Okay, so we’ve talked a little bit about higher education. You started talking about telehealth here, coming back to the Forgotten Middle here? How do we help to support? What kinds of support are going to be needed by individuals who are not living in, in life plan communities that don’t have the money to pay for those things? How are we going to provide those supports for this significant number of people in the population?

Bob Kramer 16:31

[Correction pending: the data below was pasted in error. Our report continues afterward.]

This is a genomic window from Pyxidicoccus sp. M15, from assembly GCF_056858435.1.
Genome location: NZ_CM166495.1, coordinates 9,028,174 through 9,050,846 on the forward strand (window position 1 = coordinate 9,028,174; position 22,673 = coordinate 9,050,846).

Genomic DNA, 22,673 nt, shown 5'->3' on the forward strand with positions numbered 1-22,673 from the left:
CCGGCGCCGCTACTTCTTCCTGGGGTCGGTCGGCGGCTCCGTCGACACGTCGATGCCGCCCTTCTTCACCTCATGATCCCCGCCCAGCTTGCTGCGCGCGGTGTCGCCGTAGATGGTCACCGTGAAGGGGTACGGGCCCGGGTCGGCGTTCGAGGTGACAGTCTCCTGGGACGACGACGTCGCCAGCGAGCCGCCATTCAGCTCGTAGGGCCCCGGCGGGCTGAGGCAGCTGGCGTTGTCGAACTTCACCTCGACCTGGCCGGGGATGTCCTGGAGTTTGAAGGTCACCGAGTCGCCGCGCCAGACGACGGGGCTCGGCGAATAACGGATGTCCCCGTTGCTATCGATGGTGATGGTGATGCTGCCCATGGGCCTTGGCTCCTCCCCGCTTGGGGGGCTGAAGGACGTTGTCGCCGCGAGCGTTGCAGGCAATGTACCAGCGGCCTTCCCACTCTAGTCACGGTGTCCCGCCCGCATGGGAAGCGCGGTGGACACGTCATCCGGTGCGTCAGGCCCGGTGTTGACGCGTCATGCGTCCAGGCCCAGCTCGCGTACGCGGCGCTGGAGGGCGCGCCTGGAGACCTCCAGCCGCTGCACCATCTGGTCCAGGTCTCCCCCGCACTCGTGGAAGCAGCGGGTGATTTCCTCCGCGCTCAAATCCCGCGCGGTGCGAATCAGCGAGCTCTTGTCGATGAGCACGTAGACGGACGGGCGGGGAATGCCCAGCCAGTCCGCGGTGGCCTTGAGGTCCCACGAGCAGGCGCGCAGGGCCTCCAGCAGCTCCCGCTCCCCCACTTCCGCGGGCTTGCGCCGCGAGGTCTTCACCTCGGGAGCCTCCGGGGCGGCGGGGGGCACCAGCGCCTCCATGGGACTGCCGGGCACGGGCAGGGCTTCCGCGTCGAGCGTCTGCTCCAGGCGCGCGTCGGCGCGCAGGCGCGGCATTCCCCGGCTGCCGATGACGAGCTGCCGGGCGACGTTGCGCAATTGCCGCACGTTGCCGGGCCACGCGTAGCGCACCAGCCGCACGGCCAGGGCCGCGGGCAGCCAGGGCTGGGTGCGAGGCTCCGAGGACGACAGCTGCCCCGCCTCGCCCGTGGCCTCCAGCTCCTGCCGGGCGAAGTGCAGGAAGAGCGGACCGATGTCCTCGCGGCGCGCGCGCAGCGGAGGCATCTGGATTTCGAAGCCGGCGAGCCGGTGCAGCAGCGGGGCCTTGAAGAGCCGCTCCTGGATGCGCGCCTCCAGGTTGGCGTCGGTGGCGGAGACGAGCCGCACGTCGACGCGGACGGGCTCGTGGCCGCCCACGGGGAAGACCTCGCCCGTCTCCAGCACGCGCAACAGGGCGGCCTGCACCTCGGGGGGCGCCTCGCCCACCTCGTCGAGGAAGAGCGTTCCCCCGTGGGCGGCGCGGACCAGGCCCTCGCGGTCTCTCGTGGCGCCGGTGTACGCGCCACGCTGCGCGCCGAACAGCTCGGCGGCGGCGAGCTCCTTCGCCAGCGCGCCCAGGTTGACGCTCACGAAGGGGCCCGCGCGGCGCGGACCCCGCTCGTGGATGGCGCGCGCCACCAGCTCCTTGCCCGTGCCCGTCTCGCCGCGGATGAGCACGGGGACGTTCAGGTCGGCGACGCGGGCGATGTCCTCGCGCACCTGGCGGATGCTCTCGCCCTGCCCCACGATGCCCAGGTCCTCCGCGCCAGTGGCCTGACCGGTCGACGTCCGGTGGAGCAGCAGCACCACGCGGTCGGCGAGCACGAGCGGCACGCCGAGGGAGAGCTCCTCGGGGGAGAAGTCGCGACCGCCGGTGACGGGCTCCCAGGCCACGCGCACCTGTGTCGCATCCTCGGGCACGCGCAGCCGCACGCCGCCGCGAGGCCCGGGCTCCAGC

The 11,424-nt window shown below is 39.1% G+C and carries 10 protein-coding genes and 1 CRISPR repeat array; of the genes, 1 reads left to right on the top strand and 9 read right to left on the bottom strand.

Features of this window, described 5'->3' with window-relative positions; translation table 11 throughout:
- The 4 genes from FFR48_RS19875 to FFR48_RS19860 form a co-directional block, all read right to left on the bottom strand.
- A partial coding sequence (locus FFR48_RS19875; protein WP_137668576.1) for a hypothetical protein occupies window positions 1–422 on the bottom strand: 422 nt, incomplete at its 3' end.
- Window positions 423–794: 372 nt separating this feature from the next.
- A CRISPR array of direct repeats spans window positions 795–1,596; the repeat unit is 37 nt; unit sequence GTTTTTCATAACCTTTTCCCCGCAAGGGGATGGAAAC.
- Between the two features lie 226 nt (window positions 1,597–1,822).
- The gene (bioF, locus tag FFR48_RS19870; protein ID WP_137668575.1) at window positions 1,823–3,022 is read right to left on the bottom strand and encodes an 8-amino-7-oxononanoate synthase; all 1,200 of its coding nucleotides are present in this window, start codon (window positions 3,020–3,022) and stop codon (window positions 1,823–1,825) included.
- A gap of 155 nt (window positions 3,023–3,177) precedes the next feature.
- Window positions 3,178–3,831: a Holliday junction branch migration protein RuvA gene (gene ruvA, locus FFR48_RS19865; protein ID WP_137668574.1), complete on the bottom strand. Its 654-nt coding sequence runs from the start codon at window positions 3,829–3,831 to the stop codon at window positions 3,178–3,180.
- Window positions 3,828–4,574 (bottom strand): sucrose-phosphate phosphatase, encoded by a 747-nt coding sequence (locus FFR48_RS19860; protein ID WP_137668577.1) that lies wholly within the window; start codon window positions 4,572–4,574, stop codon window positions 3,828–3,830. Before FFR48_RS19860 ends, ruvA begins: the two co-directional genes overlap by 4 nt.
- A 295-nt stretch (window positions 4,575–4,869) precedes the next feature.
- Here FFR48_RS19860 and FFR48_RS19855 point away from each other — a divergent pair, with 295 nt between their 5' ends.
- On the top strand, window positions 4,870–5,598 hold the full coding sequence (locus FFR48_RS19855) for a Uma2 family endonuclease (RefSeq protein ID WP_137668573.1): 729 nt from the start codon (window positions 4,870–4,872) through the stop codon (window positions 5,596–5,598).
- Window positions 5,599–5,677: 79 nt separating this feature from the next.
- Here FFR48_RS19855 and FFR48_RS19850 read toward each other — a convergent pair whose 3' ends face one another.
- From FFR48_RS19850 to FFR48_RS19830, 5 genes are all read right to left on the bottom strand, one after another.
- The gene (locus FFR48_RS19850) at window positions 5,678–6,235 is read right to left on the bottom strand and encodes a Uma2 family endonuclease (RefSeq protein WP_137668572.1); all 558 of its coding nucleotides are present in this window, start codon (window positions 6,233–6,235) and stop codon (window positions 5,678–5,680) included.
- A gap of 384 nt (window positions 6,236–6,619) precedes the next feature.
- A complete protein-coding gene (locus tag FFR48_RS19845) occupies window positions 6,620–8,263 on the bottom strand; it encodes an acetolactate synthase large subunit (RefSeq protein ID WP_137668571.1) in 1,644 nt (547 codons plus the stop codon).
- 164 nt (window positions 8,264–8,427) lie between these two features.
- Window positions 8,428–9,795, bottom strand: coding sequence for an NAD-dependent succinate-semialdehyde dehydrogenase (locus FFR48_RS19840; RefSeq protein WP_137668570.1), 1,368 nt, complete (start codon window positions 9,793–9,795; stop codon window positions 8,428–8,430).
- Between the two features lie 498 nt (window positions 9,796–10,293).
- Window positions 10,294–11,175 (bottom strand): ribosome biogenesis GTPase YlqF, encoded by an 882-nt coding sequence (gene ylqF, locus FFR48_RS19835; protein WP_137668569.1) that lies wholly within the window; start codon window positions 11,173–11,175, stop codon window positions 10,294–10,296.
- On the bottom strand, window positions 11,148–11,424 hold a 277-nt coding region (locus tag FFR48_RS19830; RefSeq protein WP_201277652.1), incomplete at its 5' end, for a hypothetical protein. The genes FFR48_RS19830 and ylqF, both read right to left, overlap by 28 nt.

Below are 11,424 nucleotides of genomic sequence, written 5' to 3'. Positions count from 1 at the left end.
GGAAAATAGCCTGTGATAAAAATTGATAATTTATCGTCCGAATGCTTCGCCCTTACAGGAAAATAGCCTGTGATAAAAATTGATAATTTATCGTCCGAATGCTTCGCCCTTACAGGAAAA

The honest answer is, we don’t know yet. Because the models, honestly Beth, haven’t yet been created. Does that discourage me? Not at all. But that’s also a candid, honest answer. There are lots, there’s a lot of experimenting going on. Now. Understanding that there, I’d put the needs in sort of three areas. One is housing. And we’ve understood with a radical rethinking of what constitutes health, that housing is health is a very common phrase today. And so housing is a backbone at being able to have a healthy life. But secondly, then, how do you have available to you the types of support and services you need to, in particular, be engaged, not just simply get your apartment cleaned? But how are you able to stay purposefully engaged in the broader community, and then the relationships that give you a sense of connection and purpose? So there’s the and that’s often put into the bucket of sort of social services. But it’s much more than social services. It’s basically its purpose matchmaking, put simply. And then the third bucket is the bucket of wraparound preventative health services that involve chronic disease management. I mean, having multiple chronic conditions is not a death sentence, and does not keep one from having a robust, very active, fulfilling life. But not managing those chronic conditions, then leads to acute care flare ups, that causes people to get frailer than they need to and to be more likely to need to be institutionalized. So we’re also going through a really difficult and not short term reordering of our healthcare system, we have had a sick care system. And as a sick care system, what I mean is, it’s reactive, it’s curative. And it’s passive. Each word it’s reactive, we wait for you to fall, we wait for you to get sick, that’s when the system kicks into gear, that’s what you’re getting insured for. It’s curative, the goal is to cure you of that broken leg or of that disease that you got. Not a bad goal at all, but not always appropriate in the way we pursue it, particularly as we get older. And then lastly, it’s passive. Since it’s a it’s since it’s basically a sick care system. We wait until you get sick. So that means by definition is passive. What we’re moving to is a welfare system, which is a welfare system. I define it as three P’s. It’s preventative. It’s predictive, and it’s participatory. It’s preventative. by that. I mean, we want to focus on what can you do and what can we do to prevent you from getting sick to prevent you from having a fall for to prevent you from having to go to the hospital or the ER, then it’s predicted. It uses data, your data and tons of other data To be able to predict when you’re at risk of a bad event so that we can intercede, then not afterwards. And lastly, it’s participatory. When it comes to staying well, versus recovering from getting sick, there’s a ton the individual can do. And the individual does have a real responsible role in staying healthy. So if we bear if we think about this, and this is part of the move to what’s called value based care, and a focus on outcomes, and and this is a tough, we have a very entrenched healthcare system that’s built around sick care. And we are slowly but surely moving to a more of a welfare system, partly because, you know, we spend more money than any other country, but we don’t have as good outcomes as many other countries. And I think it’s particularly the case, some of the most expensive consumers of healthcare are older adults, in the last five to 10 years of their lives. But oftentimes, we’re approaching this from a fleet wrong perspective. So that’s a long winded answer to what do I mean by having wraparound preventative health care services, where you engage individuals, you engage the community on? How do we stay healthy, where rather than measuring as a good thing, gee, I’ve gone to the hospital and get fixed up five times? No, you measure that? I know, the way I put it is, there’s now a moat around the acute care hospital. And basically, you know, yes, hospitals in the future, I think will be ers and ICUs. And there’ll be trauma care centers. But basically, our goal is to do whatever we can to stay out of the ER in the hospital on Sep, when it’s absolutely necessary. So that, to me, is the kind of health care we need. And we especially need it for older adults. And we especially needed for the Forgotten middle. Why? Because what happens is this is the group, most likely to forgo preventative health checkups, to not be taking all the medications they ought to take and to not be managing their chronic conditions. So by the time they spend down to qualify for Medicaid, they are frailer, sicker, and more likely to need to be institutionalized, and most importantly, to the system. They’re far more expensive. So we all have a vested interest in our own health, and society, in figuring out how we’re going to do this specific model. We know that as you’re doing United Church homes, having a role of a service coordinator, some call it a care navigator, All others call it a life advisor or life manager. But a key role in these communities is a person who I would ultimately say they’re not only the care navigator, they are also the purpose matchmaker for every resident and that connecting them with people and resources, that person is absolutely key. But a second thing is how are we going to have this wraparound preventative health care. And I think we’re starting to see some experiments with what are called non medical chronic benefits. And under Medicare Advantage. And we’re starting to see some experimentation where Medicare Advantage plans will pay for things to keep people healthy that aren’t considered directly healthcare related. And I think that’s promising. But we’re in the very early innings of that, Beth. And they’re sort of nascent models right now. But do we need to figure this out? We absolutely do. And it’s an enormous challenge right now. So you have the housing piece, you have the service piece and the engagement piece, and you have the preventative health care piece. If we just do housing. Unfortunately, we’ve provided the housing but the first time somebody falls, they may end up with no other choice but the nursing home after that, because they can’t stay in that setting. So we’ve got to be much more than just housing. And its social determinants of health is a phrase that is used but it’s a holistic view of the person. And to me, that means by definition is going to be grassroots. I look at the best of the PACE programs of all inclusive care for the elderly. The best of those programs are really rooted in the local community, and they really engage the local community, not in terms of not only in terms of social service support, but ultimately in what’s a meaningful role for these individuals in their community. That’s going to give them a sense of purpose. So I see.